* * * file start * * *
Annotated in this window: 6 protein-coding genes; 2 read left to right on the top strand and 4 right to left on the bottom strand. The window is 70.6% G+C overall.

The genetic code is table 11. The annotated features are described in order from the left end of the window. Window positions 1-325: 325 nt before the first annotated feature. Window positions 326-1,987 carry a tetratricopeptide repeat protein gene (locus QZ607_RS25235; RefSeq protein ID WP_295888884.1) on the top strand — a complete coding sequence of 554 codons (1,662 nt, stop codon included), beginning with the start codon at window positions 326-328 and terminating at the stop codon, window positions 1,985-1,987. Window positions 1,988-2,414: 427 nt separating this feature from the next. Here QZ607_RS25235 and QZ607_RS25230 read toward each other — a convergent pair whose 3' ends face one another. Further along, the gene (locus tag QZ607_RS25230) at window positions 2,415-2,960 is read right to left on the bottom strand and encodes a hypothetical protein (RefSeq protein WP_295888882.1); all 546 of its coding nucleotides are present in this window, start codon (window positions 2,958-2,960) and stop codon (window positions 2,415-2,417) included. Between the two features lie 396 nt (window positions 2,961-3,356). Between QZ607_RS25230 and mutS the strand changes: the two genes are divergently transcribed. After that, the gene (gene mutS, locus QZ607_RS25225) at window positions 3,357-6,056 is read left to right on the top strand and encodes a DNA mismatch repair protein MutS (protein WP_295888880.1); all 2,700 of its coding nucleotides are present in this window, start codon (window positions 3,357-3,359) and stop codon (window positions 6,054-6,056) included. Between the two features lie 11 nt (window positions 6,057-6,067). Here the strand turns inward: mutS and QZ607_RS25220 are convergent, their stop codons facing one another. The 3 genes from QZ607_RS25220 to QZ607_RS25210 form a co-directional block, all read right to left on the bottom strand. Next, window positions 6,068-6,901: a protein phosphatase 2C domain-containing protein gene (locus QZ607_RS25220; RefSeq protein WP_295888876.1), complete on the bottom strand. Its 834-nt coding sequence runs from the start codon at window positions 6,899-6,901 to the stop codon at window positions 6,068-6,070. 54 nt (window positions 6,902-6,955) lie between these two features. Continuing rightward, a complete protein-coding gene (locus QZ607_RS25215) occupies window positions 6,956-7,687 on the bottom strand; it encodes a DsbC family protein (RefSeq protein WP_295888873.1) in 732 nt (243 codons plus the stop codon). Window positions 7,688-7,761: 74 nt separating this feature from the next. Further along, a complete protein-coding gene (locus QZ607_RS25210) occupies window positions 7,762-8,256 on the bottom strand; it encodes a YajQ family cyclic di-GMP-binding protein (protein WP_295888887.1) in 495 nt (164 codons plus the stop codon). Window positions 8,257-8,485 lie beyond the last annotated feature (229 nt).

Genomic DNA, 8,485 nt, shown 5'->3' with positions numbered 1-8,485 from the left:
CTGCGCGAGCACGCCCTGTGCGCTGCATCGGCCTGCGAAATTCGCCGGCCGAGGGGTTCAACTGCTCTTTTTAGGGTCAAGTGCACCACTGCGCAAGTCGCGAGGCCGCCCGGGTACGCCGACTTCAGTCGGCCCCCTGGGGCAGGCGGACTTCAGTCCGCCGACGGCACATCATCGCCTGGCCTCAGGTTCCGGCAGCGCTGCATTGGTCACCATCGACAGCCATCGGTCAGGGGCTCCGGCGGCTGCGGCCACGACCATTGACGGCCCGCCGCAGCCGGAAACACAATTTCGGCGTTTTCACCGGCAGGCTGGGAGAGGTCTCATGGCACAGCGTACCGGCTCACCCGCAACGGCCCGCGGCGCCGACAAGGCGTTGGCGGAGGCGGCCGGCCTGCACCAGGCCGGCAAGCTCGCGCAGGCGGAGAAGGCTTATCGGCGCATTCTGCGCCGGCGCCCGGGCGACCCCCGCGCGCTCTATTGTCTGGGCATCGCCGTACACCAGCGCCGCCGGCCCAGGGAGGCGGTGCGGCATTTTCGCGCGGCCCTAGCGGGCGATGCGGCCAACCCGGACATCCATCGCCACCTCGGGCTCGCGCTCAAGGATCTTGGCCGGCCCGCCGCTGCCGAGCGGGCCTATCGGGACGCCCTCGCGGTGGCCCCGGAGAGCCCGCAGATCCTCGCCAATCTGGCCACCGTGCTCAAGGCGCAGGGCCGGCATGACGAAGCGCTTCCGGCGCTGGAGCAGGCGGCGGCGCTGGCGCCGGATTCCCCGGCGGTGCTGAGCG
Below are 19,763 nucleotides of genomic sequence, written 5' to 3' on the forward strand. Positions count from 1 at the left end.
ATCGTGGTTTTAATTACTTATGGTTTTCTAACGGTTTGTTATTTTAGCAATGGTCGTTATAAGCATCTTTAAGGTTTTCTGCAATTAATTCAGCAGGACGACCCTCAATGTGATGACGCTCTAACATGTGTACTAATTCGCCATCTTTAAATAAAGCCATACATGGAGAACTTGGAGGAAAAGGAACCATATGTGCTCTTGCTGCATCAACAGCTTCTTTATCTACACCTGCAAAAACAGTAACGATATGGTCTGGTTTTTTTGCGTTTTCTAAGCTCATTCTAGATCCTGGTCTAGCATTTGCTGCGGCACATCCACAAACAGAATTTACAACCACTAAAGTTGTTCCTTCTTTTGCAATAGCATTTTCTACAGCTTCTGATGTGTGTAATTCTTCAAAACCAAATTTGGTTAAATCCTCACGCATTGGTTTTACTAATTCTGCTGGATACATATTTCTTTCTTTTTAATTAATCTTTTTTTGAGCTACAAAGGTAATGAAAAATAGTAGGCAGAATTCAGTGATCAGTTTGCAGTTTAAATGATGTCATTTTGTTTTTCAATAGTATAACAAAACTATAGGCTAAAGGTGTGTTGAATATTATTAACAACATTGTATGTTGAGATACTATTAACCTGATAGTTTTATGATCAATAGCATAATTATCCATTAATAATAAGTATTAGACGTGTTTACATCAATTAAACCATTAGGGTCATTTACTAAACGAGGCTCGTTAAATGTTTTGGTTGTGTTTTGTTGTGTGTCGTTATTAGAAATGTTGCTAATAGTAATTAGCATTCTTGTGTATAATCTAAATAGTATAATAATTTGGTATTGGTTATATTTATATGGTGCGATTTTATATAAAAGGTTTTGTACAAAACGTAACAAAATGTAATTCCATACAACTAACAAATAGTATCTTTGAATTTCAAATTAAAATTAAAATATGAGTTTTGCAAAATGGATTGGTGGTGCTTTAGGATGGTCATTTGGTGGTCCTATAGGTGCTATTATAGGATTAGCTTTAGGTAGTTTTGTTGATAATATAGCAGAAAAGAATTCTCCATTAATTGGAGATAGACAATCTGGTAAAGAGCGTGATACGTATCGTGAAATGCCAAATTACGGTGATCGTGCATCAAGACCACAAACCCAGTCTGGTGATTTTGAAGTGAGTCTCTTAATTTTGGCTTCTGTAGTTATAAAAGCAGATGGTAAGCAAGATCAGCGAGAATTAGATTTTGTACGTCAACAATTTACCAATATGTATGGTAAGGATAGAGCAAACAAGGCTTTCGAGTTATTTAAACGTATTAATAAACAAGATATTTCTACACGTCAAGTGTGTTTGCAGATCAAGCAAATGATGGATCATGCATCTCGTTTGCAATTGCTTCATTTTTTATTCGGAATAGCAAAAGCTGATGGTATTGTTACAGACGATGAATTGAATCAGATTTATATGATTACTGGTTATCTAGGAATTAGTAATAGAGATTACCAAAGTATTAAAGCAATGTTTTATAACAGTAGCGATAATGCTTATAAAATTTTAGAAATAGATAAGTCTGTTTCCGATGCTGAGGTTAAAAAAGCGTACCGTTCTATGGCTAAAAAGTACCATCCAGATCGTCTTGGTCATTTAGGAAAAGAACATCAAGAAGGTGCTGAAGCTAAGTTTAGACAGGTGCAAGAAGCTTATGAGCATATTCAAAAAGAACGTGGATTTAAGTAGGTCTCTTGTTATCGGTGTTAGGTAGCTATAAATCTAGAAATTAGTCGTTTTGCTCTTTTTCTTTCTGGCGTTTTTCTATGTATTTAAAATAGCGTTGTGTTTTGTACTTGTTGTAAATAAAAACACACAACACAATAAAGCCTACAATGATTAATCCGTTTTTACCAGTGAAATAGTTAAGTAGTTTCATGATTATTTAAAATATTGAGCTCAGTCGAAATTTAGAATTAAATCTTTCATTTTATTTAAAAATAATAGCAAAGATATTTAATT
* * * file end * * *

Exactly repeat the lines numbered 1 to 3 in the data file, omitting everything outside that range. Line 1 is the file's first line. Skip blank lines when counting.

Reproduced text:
Annotated in this window: 6 protein-coding genes; 2 read left to right on the top strand and 4 right to left on the bottom strand. The window is 70.6% G+C overall.

The genetic code is table 11. The annotated features are described in order from the left end of the window. Window positions 1-325: 325 nt before the first annotated feature. Window positions 326-1,987 carry a tetratricopeptide repeat protein gene (locus QZ607_RS25235; RefSeq protein ID WP_295888884.1) on the top strand — a complete coding sequence of 554 codons (1,662 nt, stop codon included), beginning with the start codon at window positions 326-328 and terminating at the stop codon, window positions 1,985-1,987. Window positions 1,988-2,414: 427 nt separating this feature from the next. Here QZ607_RS25235 and QZ607_RS25230 read toward each other — a convergent pair whose 3' ends face one another. Further along, the gene (locus tag QZ607_RS25230) at window positions 2,415-2,960 is read right to left on the bottom strand and encodes a hypothetical protein (RefSeq protein WP_295888882.1); all 546 of its coding nucleotides are present in this window, start codon (window positions 2,958-2,960) and stop codon (window positions 2,415-2,417) included. Between the two features lie 396 nt (window positions 2,961-3,356). Between QZ607_RS25230 and mutS the strand changes: the two genes are divergently transcribed. After that, the gene (gene mutS, locus QZ607_RS25225) at window positions 3,357-6,056 is read left to right on the top strand and encodes a DNA mismatch repair protein MutS (protein WP_295888880.1); all 2,700 of its coding nucleotides are present in this window, start codon (window positions 3,357-3,359) and stop codon (window positions 6,054-6,056) included. Between the two features lie 11 nt (window positions 6,057-6,067). Here the strand turns inward: mutS and QZ607_RS25220 are convergent, their stop codons facing one another. The 3 genes from QZ607_RS25220 to QZ607_RS25210 form a co-directional block, all read right to left on the bottom strand. Next, window positions 6,068-6,901: a protein phosphatase 2C domain-containing protein gene (locus QZ607_RS25220; RefSeq protein WP_295888876.1), complete on the bottom strand. Its 834-nt coding sequence runs from the start codon at window positions 6,899-6,901 to the stop codon at window positions 6,068-6,070. 54 nt (window positions 6,902-6,955) lie between these two features. Continuing rightward, a complete protein-coding gene (locus QZ607_RS25215) occupies window positions 6,956-7,687 on the bottom strand; it encodes a DsbC family protein (RefSeq protein WP_295888873.1) in 732 nt (243 codons plus the stop codon). Window positions 7,688-7,761: 74 nt separating this feature from the next. Further along, a complete protein-coding gene (locus QZ607_RS25210) occupies window positions 7,762-8,256 on the bottom strand; it encodes a YajQ family cyclic di-GMP-binding protein (protein WP_295888887.1) in 495 nt (164 codons plus the stop codon). Window positions 8,257-8,485 lie beyond the last annotated feature (229 nt).

Genomic DNA, 8,485 nt, shown 5'->3' with positions numbered 1-8,485 from the left: